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UN General Assembly set to demand Gaza ceasefire

1 min

 The U.N. General Assembly appeared set to demand on Tuesday an immediate humanitarian ceasefire in the two-month long conflict between Israel and Hamas after the United States vetoed such a move in the Security Council.

The United States and Israel oppose a ceasefire because they believe it would only benefit Hamas © Mena Today 

 The U.N. General Assembly appeared set to demand on Tuesday an immediate humanitarian ceasefire in the two-month long conflict between Israel and Hamas after the United States vetoed such a move in the Security Council.

No country has a veto power in the 193-member General Assembly, which is due to vote on a draft resolution that mirrors the language of one that was blocked by the United States in the 15-member Security Council last week.

General Assembly resolutions are not binding but carry political weight and reflect global views on the war in the Gaza Strip, as health authorities in the Hamas-run Palestinian enclave say the death toll from Israel's offensive had passed 18,000.

The assembly vote comes a day after 12 Security Council envoys visited the Egyptian side of the Rafah border crossing, the only place where limited humanitarian aid and fuel deliveries have crossed into Gaza. The United States did not send a representative on the trip.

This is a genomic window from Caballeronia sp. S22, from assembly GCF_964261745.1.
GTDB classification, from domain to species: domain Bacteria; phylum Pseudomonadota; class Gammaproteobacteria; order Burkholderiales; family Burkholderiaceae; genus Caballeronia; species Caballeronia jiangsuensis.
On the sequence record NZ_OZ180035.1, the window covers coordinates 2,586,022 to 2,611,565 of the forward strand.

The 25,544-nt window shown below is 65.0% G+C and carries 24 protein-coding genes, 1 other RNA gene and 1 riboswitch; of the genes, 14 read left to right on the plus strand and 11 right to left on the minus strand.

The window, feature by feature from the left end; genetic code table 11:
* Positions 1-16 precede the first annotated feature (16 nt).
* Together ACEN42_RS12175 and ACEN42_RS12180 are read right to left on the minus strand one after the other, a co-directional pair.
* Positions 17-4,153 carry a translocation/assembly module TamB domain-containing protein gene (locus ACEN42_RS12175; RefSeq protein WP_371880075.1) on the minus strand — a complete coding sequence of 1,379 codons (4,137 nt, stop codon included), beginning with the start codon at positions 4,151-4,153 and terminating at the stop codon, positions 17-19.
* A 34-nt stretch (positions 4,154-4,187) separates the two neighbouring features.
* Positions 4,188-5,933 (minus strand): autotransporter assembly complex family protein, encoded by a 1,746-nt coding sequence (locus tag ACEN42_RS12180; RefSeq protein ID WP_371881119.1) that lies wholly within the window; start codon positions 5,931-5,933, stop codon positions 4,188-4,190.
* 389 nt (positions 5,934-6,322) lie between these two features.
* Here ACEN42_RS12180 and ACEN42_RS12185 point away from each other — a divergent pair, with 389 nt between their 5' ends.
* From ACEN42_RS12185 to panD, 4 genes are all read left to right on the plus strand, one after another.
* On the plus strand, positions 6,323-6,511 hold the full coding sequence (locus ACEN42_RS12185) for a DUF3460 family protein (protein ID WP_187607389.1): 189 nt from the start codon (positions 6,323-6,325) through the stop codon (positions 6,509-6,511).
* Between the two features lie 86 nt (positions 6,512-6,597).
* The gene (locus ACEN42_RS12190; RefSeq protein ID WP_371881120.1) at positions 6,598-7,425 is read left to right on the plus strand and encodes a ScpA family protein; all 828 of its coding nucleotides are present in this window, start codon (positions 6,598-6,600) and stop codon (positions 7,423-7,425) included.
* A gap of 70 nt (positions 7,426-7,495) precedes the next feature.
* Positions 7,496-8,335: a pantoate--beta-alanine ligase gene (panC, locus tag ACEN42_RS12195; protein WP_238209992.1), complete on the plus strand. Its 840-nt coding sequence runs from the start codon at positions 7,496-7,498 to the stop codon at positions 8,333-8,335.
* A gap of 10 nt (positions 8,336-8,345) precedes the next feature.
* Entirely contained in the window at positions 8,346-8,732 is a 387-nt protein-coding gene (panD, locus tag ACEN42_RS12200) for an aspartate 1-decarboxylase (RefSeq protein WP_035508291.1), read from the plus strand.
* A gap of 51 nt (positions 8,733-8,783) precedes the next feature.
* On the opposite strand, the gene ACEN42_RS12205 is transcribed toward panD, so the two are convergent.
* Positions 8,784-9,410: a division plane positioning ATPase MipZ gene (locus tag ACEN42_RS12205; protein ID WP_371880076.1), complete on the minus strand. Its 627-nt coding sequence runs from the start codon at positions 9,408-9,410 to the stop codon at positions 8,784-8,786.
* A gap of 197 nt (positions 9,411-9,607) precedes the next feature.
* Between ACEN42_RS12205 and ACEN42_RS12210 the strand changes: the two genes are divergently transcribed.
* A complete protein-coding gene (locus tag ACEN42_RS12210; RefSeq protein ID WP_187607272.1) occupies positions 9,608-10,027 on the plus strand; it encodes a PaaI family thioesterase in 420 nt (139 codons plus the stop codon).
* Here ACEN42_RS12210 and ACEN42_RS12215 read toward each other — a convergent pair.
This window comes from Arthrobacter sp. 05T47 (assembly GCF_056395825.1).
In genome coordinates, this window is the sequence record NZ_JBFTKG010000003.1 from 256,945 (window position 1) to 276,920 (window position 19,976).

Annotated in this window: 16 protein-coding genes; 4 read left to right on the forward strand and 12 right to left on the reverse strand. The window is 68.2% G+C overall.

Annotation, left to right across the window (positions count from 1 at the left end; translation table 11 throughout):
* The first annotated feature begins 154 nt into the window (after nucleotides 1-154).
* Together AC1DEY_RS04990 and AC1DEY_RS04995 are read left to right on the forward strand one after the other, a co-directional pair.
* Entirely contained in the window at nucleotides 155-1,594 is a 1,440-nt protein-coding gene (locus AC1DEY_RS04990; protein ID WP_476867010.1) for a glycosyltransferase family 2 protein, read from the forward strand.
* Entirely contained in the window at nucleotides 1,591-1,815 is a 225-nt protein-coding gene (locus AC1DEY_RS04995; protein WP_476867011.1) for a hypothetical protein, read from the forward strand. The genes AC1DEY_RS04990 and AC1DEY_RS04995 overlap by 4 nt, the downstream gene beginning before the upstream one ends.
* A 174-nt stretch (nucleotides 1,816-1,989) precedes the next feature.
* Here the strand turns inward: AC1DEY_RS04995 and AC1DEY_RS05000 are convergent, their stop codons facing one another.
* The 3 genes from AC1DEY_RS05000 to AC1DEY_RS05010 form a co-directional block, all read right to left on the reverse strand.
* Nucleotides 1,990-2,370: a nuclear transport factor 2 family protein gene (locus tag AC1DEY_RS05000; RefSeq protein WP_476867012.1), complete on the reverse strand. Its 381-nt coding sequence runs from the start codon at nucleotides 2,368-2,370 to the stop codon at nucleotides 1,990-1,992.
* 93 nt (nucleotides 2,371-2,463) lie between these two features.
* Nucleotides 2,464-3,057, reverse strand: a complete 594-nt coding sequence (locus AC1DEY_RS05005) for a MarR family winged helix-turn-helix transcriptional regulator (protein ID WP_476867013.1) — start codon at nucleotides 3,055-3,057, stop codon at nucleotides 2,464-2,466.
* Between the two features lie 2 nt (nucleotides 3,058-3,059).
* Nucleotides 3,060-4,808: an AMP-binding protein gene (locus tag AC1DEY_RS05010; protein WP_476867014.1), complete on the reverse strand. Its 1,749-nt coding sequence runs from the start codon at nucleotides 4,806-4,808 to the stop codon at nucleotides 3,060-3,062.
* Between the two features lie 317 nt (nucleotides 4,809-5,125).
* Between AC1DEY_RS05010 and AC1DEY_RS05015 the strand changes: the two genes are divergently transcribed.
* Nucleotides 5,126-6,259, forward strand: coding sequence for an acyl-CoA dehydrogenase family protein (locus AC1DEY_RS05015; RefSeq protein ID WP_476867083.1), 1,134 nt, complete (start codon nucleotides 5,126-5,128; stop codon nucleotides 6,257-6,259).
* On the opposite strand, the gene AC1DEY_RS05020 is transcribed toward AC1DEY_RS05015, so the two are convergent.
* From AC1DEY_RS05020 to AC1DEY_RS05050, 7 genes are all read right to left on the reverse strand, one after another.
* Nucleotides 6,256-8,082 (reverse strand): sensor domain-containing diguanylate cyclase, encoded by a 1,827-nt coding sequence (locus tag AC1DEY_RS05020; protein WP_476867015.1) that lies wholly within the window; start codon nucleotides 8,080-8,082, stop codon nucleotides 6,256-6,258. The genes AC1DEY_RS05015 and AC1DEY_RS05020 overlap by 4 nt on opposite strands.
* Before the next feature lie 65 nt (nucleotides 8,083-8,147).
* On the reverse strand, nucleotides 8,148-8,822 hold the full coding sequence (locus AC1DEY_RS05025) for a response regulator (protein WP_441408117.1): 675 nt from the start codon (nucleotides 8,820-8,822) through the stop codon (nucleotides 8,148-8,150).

"With each step, the U.S. looks more isolated from the mainstream of U.N. opinion," said Richard Gowan, U.N. director at the International Crisis Group.

The United States and Israel oppose a ceasefire because they believe it would only benefit Hamas. Washington instead supports pauses in fighting to protect civilians and allow the release of hostages taken by Palestinian militants in a deadly Oct. 7 attack on Israel.

In October the General Assembly called for "an immediate, durable and sustained humanitarian truce leading to a cessation of hostilities" in a resolution adopted with 121 votes in favor, 14 against - including the U.S. - and 44 abstentions.

Some diplomats and observers predict the vote on Tuesday will garner greater support.

"The dynamics are different to those in October. The length and intensity of Israel's operations in Gaza have left many U.N. members convinced that a ceasefire is essential," Gowan said.

Israel has bombarded Gaza from the air, imposed a siege and launched a ground offensive in retaliation for an Oct. 7 attack by Hamas that Israel says killed 1,200 people and saw 240 people taken hostage.

The draft General Assembly resolution to be voted on Tuesday also demands the immediate and unconditional release of all hostages and that the warring parties comply with international law, specifically with regard to the protection of civilians.

Most of the 2.3 million people in Gaza have been driven from their homes and the United Nations has given dire warnings about the humanitarian situation in the coastal enclave, saying that hundreds of thousands of people are starving.

Reporting by Michelle Nichols; Editing by Don Durfee and Stephen Coates

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